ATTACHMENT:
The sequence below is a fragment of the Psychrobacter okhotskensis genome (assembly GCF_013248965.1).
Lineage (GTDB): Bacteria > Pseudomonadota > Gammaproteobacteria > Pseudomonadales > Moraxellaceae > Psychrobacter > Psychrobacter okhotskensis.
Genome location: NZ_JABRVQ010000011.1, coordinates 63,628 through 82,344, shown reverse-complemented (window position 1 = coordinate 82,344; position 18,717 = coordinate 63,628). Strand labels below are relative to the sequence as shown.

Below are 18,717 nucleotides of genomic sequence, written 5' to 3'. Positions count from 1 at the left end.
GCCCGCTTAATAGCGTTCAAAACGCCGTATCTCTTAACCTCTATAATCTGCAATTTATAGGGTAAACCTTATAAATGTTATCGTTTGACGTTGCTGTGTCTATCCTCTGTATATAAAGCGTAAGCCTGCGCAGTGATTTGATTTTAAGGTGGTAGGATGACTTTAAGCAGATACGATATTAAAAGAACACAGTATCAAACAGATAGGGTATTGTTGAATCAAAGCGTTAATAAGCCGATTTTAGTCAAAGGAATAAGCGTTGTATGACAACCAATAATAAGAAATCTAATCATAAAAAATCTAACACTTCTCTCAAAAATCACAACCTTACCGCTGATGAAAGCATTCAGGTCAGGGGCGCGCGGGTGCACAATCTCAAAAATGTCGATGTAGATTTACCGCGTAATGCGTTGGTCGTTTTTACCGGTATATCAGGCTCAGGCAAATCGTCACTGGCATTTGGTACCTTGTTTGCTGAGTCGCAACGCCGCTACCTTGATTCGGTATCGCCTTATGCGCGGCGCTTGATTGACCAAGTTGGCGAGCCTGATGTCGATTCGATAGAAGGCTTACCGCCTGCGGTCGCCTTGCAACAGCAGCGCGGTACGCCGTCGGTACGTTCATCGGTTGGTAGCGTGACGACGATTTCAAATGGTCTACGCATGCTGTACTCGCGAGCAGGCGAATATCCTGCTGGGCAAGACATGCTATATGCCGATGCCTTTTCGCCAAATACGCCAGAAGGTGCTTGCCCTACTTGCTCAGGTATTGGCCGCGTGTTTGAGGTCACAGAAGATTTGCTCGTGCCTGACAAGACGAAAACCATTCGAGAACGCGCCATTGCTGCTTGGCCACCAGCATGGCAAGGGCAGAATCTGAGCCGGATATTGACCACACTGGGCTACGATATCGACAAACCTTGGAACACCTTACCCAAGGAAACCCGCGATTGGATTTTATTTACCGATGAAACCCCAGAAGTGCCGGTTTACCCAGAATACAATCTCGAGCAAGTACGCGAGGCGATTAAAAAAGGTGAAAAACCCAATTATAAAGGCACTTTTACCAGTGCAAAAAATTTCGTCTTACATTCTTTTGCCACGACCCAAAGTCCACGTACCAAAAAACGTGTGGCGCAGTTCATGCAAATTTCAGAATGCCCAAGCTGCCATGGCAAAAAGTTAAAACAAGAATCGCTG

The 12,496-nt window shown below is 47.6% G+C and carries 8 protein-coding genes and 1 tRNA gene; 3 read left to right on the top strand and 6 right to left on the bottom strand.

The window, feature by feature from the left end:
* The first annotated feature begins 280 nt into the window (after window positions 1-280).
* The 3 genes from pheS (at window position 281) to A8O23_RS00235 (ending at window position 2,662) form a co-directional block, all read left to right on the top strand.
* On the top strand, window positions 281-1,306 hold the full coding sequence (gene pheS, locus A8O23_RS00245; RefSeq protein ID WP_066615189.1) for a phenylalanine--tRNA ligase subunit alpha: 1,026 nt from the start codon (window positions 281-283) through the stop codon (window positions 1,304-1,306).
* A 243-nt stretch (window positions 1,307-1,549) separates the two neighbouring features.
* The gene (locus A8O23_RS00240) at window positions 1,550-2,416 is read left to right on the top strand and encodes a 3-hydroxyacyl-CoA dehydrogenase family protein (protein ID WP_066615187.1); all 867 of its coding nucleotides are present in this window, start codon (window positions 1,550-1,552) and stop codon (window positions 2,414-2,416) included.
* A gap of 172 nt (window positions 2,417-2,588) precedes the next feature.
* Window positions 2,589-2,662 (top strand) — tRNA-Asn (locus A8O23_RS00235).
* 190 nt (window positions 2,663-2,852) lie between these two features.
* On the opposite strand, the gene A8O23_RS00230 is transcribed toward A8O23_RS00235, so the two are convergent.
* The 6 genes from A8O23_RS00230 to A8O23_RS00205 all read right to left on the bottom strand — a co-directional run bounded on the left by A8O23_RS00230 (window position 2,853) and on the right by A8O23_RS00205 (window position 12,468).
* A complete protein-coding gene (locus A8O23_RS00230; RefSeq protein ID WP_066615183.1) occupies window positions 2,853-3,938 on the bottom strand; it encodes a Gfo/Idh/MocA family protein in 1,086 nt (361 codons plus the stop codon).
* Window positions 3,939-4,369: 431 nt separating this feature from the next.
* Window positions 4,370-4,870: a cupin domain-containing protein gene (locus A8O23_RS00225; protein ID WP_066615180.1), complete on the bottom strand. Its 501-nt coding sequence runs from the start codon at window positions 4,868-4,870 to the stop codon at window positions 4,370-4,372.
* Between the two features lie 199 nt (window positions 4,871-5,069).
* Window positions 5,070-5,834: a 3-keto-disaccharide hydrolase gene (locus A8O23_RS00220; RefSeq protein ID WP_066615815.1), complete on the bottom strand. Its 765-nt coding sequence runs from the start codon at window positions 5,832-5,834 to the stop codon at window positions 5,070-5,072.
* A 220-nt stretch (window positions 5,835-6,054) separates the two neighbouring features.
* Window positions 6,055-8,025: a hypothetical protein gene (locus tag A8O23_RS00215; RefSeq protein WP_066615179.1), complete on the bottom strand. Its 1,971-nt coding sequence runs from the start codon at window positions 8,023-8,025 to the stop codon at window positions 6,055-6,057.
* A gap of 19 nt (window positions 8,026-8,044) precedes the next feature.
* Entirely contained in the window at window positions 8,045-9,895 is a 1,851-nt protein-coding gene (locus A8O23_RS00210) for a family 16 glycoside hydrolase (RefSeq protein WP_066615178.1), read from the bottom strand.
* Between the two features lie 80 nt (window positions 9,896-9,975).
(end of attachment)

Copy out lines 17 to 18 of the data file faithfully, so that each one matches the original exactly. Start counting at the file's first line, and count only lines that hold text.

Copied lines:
* The 6 genes from A8O23_RS00230 to A8O23_RS00205 all read right to left on the bottom strand — a co-directional run bounded on the left by A8O23_RS00230 (window position 2,853) and on the right by A8O23_RS00205 (window position 12,468).
* A complete protein-coding gene (locus A8O23_RS00230; RefSeq protein ID WP_066615183.1) occupies window positions 2,853-3,938 on the bottom strand; it encodes a Gfo/Idh/MocA family protein in 1,086 nt (361 codons plus the stop codon).